Tax Implications of Child Support in Monmouth County

Taxes are an inevitable part of a divorce, and unfortunately for many couples who are seeking to end their marital relationship as quickly as possible, they do not consider the tax implications of child support in Monmouth County. Specifically, child support payments can have significant tax implications for both parents.

An intelligent Monmouth County child support lawyer can help a parent determine who claims the child on tax filings, can help establish or modify a child support order and can help a parent enforce child support orders already in place.

Child Support Payments

One of the tax implications of child support in Monmouth County, child support payments are considered to be non-taxable. This means that the paying parents cannot deduct them from their taxes. This also means that the parent who is receiving child support payments does not have to include child support as income for their taxes.

At the outset, it is important to understand this concept because it can affect other areas of a parent’s finances.

College Expenses

As stated above, the general rule is that child support payments are non-taxable. However, child support payments may include other types of payments other than those directly to the other parent. One area where there may be significant tax implications of child support in Monmouth County is when it comes to college expenses.

If parents do not have a clear agreement, paying a child’s college expenses may be a taxable payment, however, if parents carefully state in a divorce decree or settlement that one parent will pay a child’s college costs, then this will be sufficient to include those payments as child support.

Interest on Child Support

There are times when one parent may fall behind in child support payments and they may owe the other parent arrears. Not only are there potentially serious implications for owing child support arrears such as the threat of losing driving privileges, and even facing incarceration.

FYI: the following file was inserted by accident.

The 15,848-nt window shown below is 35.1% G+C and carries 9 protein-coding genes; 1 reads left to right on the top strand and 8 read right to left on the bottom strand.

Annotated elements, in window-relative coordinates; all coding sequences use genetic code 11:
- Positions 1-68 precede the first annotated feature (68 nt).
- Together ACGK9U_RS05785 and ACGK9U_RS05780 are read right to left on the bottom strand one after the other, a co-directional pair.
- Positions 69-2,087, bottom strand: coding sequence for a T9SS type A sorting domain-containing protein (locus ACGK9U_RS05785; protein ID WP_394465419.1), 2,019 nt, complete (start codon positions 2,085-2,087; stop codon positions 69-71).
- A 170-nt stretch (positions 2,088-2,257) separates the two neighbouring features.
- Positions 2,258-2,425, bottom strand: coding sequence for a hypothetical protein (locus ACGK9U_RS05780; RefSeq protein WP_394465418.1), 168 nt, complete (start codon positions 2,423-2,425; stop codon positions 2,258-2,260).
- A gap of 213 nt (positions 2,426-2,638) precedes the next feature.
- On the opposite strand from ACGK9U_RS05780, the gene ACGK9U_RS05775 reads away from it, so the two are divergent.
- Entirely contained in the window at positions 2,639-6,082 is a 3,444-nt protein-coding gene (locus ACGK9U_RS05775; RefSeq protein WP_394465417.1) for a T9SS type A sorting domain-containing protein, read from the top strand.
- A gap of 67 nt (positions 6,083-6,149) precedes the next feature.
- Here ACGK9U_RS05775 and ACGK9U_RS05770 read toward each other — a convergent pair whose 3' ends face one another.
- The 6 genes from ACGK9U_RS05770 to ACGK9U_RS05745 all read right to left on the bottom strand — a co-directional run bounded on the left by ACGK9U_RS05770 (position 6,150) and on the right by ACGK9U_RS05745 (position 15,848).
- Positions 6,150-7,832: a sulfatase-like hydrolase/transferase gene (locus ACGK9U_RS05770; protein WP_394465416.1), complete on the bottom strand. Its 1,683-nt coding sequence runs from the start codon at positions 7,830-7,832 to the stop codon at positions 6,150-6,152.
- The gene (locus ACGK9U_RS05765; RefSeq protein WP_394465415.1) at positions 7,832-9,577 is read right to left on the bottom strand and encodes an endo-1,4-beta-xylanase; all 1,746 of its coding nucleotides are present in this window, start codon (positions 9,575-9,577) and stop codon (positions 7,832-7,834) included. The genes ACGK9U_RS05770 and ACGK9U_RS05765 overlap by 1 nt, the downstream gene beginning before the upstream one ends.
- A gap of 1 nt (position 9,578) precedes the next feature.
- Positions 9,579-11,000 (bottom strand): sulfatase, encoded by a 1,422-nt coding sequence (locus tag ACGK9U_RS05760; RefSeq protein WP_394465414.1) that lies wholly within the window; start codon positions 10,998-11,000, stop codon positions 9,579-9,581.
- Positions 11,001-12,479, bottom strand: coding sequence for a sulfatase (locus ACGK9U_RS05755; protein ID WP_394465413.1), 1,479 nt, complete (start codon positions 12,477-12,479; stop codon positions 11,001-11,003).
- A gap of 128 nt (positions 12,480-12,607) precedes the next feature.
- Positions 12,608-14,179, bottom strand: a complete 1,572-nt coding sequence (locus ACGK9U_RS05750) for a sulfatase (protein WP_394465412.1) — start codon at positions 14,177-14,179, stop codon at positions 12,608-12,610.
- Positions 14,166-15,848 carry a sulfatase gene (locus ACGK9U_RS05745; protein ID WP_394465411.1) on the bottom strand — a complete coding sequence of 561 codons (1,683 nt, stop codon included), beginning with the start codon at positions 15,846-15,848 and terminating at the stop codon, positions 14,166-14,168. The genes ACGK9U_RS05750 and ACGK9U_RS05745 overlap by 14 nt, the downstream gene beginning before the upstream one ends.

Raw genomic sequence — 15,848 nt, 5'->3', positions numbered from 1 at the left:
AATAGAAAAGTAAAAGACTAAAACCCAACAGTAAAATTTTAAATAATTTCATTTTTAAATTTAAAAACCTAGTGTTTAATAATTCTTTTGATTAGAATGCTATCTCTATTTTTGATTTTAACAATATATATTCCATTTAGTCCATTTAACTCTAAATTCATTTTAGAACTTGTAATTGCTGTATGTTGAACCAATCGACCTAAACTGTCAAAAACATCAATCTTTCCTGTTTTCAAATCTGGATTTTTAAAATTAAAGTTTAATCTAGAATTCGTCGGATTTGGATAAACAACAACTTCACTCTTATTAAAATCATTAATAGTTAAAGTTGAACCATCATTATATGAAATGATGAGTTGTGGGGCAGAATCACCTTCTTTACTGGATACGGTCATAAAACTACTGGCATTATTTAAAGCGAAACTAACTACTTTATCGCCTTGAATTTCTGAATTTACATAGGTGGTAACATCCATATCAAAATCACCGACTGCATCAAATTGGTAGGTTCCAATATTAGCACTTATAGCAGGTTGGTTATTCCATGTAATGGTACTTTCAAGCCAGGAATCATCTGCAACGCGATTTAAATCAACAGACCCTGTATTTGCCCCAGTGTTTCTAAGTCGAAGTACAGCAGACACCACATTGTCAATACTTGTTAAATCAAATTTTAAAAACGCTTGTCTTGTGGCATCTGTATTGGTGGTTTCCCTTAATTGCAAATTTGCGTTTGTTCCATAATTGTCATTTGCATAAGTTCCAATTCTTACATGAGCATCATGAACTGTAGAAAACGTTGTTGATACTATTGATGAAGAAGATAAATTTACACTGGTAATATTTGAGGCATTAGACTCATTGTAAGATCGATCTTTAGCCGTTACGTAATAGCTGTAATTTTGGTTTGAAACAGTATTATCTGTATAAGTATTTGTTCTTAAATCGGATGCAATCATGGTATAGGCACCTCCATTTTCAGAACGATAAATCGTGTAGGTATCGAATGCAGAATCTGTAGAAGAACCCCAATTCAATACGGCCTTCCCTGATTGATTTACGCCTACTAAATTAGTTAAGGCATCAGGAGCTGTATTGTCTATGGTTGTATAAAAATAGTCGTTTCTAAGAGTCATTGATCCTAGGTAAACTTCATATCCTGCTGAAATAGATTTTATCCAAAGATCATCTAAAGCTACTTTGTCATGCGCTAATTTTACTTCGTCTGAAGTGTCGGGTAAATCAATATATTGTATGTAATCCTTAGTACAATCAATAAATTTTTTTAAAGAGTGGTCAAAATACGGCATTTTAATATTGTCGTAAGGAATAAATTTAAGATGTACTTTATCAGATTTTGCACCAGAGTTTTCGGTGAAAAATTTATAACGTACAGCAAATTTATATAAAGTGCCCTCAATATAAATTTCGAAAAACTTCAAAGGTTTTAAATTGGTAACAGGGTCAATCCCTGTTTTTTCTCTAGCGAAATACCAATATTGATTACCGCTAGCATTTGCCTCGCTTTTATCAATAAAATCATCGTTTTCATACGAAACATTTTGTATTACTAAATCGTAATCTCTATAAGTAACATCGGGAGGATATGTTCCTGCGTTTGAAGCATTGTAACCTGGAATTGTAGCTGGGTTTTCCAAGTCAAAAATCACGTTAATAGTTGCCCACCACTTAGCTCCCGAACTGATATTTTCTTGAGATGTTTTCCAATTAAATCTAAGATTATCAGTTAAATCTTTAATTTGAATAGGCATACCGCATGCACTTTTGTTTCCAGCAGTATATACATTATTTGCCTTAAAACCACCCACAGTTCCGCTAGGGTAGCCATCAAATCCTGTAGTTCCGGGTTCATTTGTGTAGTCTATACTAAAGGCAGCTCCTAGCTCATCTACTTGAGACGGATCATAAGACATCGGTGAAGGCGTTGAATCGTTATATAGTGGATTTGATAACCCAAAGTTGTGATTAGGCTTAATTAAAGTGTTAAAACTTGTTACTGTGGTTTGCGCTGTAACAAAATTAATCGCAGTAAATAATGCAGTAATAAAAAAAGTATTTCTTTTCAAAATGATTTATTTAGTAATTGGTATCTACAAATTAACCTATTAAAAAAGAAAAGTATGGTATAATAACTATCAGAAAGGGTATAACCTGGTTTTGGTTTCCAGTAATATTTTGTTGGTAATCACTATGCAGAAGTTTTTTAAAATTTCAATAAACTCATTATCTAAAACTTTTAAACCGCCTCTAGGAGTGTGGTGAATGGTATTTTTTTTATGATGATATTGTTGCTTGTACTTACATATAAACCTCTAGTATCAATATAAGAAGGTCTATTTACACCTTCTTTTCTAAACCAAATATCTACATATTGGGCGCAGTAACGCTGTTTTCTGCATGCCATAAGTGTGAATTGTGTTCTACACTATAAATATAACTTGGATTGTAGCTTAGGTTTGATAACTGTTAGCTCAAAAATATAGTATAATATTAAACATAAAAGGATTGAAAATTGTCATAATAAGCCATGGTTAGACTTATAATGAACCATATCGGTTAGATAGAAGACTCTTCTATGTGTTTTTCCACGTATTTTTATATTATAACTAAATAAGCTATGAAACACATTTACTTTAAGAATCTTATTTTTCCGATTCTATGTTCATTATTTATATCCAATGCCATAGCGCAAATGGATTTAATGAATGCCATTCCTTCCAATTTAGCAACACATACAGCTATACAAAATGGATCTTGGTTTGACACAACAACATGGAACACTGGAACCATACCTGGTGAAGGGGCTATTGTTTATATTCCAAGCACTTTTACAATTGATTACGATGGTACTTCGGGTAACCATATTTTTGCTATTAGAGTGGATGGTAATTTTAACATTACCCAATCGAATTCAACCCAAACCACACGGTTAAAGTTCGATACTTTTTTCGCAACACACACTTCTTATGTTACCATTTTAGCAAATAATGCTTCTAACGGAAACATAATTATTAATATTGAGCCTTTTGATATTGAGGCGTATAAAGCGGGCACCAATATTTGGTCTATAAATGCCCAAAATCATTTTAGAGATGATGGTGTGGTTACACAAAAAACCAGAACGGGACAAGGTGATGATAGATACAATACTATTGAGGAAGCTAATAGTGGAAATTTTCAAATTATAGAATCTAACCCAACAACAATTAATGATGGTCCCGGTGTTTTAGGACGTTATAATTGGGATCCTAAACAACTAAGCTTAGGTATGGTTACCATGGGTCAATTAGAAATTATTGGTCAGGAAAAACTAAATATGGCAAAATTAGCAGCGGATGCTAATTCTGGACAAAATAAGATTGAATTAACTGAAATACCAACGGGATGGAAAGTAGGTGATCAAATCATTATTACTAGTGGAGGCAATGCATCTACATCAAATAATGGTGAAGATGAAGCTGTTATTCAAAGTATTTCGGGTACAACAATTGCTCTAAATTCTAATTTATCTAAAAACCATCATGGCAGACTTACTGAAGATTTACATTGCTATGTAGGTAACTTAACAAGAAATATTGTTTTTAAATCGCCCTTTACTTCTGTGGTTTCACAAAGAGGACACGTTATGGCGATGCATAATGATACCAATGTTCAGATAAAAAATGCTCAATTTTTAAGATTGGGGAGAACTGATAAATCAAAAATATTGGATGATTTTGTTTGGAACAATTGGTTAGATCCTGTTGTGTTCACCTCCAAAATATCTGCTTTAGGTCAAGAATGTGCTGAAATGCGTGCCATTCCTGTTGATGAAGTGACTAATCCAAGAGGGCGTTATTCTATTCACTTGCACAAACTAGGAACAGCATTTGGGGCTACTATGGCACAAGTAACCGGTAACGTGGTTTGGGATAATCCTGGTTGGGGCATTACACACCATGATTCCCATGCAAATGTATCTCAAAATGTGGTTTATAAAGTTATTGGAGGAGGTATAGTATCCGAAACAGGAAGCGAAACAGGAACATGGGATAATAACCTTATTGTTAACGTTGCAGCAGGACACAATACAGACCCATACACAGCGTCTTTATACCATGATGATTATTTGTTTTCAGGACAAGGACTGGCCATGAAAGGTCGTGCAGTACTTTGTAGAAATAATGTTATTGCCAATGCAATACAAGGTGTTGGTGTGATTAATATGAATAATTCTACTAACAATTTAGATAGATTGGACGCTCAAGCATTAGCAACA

Owing past-due child support also has tax implications such that interest that is collected on past-due child support is not excludable and is therefore considered to be taxable income to the parent receiving these payments.

Alimony Payments Compared to Child Support Payments

Compared to child support payments, alimony payments are taxable. This means that the parent or former spouse who is paying alimony payments may be entitled to a deduction for their payments, and the parent or spouse who is receiving alimony payments will have to include these payments as income.

Often alimony payments and child support payments will be closely intertwined, and a parent may not choose to seek a higher child support amount because they are receiving significant alimony and spousal support. This distinction can have significant tax implications.

For example, if a couple reaches an agreement that provides that the husband will provide the wife and children with $1,000 a month in support, and does not specifically detail whether the payments are going to spousal support or child support, there could potentially be serious tax implications for both parents.

Therefore, it is critical that a parent works closely with a family lawyer to provide clear guidance as to whether payments are intended to be child support or alimony.   Absent clear and precise language delineating that a portion of payments is intended to be child support will mean that the entire payment will be taxable.

Retaining a Child Support Attorney

A Monmouth County child support lawyer can help you consider all of the tax implications of child support in Monmouth County, and how they might impact you.

If you are currently paying child support, are seeking to establish or modify child support, or are a parent trying to enforce child support, an experienced and dedicated Monmouth County child support lawyer can help.